The Bad

I truely feel that a teenage reader would have nothing bad to say about this book. There is laughter, tears and greatly paced plotting. I have seen comments online that the teenage characters don't speak in the way teenagers would in real life - but I would disagree. These characters are ones with a lot of time on their hands. They are the characters who can do nothing but wait for an end and perhaps stop to notice what others with destinations fail to see. They are avid readers caught up in their own frail existences. They are existential in the truest form. When faced with this, and the opportunity of exploration only available to you in the realms of thought, would you too not explore language, theory, philosophy and literature? They speak in the way their experiences allow. I had absolutely no problem with it, and as a teenager, I would have taken some of their beautiful sentences and copied them out into my own diary ;)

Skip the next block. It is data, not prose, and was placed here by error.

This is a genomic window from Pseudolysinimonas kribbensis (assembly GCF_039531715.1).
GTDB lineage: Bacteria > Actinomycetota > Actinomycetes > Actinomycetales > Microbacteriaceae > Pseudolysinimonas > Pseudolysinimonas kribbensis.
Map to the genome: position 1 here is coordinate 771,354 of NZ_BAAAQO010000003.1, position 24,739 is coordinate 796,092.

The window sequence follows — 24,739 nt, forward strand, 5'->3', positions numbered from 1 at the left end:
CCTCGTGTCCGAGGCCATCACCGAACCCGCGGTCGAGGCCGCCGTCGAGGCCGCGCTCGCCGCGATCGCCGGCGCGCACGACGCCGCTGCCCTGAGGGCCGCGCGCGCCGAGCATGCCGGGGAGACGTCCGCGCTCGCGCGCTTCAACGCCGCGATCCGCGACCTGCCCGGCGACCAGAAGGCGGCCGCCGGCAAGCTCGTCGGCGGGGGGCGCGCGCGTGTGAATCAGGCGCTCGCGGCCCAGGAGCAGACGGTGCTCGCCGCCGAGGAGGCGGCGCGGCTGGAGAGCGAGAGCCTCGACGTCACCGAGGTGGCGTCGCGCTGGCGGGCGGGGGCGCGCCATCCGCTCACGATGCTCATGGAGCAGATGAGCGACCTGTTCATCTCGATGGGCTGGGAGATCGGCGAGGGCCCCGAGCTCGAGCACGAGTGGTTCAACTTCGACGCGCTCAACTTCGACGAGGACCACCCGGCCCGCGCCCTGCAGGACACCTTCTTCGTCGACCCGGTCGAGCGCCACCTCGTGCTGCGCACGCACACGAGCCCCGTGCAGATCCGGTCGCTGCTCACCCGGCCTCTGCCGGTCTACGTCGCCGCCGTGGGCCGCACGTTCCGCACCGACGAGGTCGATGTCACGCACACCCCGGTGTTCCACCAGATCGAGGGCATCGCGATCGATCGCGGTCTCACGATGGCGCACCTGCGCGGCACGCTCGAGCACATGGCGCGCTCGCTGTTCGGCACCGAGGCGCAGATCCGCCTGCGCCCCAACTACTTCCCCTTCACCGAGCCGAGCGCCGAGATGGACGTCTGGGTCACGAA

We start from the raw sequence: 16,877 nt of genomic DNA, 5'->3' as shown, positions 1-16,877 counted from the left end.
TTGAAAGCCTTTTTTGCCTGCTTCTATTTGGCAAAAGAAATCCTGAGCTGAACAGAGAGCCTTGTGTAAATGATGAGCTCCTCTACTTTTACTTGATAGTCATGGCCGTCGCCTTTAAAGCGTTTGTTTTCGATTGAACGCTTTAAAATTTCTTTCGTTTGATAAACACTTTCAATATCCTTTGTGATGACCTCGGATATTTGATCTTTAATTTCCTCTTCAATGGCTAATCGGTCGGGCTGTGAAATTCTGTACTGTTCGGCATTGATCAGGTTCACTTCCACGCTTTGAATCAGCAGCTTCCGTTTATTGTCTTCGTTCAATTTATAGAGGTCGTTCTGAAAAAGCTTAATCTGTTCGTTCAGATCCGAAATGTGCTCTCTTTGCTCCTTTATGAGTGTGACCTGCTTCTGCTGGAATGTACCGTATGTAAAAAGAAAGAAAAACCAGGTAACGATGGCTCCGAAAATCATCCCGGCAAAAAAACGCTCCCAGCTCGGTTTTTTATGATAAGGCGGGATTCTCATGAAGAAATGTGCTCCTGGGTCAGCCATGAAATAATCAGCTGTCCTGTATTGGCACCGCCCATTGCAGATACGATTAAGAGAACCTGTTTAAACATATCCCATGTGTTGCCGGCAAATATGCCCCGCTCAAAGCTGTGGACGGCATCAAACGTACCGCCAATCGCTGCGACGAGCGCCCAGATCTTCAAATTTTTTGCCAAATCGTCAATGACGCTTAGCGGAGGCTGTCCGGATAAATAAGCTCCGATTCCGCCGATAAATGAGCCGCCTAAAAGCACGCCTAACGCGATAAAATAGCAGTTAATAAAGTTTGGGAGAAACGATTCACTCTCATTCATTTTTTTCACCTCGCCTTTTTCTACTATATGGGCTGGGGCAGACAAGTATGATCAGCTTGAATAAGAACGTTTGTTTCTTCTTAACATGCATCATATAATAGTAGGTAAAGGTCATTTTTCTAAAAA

The Fault in Our Stars is a wonderful, heartfelt portrayal of kids caught in a terrible situation and living an infinity of happiness within it. Truly inspiring - though, I feel the characters would hate me saying that ;)